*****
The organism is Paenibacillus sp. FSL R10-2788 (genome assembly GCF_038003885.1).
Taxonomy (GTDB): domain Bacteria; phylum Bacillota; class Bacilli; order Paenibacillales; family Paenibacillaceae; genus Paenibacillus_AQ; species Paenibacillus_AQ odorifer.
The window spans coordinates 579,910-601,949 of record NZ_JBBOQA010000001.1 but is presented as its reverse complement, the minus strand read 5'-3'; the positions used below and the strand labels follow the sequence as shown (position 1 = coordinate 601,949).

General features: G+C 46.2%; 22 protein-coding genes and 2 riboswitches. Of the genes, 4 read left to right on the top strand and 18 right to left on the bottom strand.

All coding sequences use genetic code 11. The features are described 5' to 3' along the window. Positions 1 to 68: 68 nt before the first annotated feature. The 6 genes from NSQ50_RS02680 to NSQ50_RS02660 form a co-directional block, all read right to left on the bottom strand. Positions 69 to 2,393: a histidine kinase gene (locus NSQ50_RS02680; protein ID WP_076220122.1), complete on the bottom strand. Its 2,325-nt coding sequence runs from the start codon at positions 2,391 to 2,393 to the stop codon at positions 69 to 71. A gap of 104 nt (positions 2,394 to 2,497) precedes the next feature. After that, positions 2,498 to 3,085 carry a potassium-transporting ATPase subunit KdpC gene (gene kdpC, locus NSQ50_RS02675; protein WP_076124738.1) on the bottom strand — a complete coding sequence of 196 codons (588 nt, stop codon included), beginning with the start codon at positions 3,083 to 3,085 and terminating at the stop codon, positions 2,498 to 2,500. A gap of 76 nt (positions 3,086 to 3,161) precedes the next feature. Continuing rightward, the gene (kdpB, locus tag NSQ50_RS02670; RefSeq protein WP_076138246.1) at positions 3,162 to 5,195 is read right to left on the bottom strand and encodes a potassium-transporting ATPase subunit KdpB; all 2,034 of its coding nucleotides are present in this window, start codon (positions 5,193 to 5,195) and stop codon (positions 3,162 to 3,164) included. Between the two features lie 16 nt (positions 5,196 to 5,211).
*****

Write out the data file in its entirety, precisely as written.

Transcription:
The organism is Paenibacillus sp. FSL R10-2788 (genome assembly GCF_038003885.1).
Taxonomy (GTDB): domain Bacteria; phylum Bacillota; class Bacilli; order Paenibacillales; family Paenibacillaceae; genus Paenibacillus_AQ; species Paenibacillus_AQ odorifer.
The window spans coordinates 579,910-601,949 of record NZ_JBBOQA010000001.1 but is presented as its reverse complement, the minus strand read 5'-3'; the positions used below and the strand labels follow the sequence as shown (position 1 = coordinate 601,949).

General features: G+C 46.2%; 22 protein-coding genes and 2 riboswitches. Of the genes, 4 read left to right on the top strand and 18 right to left on the bottom strand.

All coding sequences use genetic code 11. The features are described 5' to 3' along the window. Positions 1 to 68: 68 nt before the first annotated feature. The 6 genes from NSQ50_RS02680 to NSQ50_RS02660 form a co-directional block, all read right to left on the bottom strand. Positions 69 to 2,393: a histidine kinase gene (locus NSQ50_RS02680; protein ID WP_076220122.1), complete on the bottom strand. Its 2,325-nt coding sequence runs from the start codon at positions 2,391 to 2,393 to the stop codon at positions 69 to 71. A gap of 104 nt (positions 2,394 to 2,497) precedes the next feature. After that, positions 2,498 to 3,085 carry a potassium-transporting ATPase subunit KdpC gene (gene kdpC, locus NSQ50_RS02675; protein WP_076124738.1) on the bottom strand — a complete coding sequence of 196 codons (588 nt, stop codon included), beginning with the start codon at positions 3,083 to 3,085 and terminating at the stop codon, positions 2,498 to 2,500. A gap of 76 nt (positions 3,086 to 3,161) precedes the next feature. Continuing rightward, the gene (kdpB, locus tag NSQ50_RS02670; RefSeq protein WP_076138246.1) at positions 3,162 to 5,195 is read right to left on the bottom strand and encodes a potassium-transporting ATPase subunit KdpB; all 2,034 of its coding nucleotides are present in this window, start codon (positions 5,193 to 5,195) and stop codon (positions 3,162 to 3,164) included. Between the two features lie 16 nt (positions 5,196 to 5,211).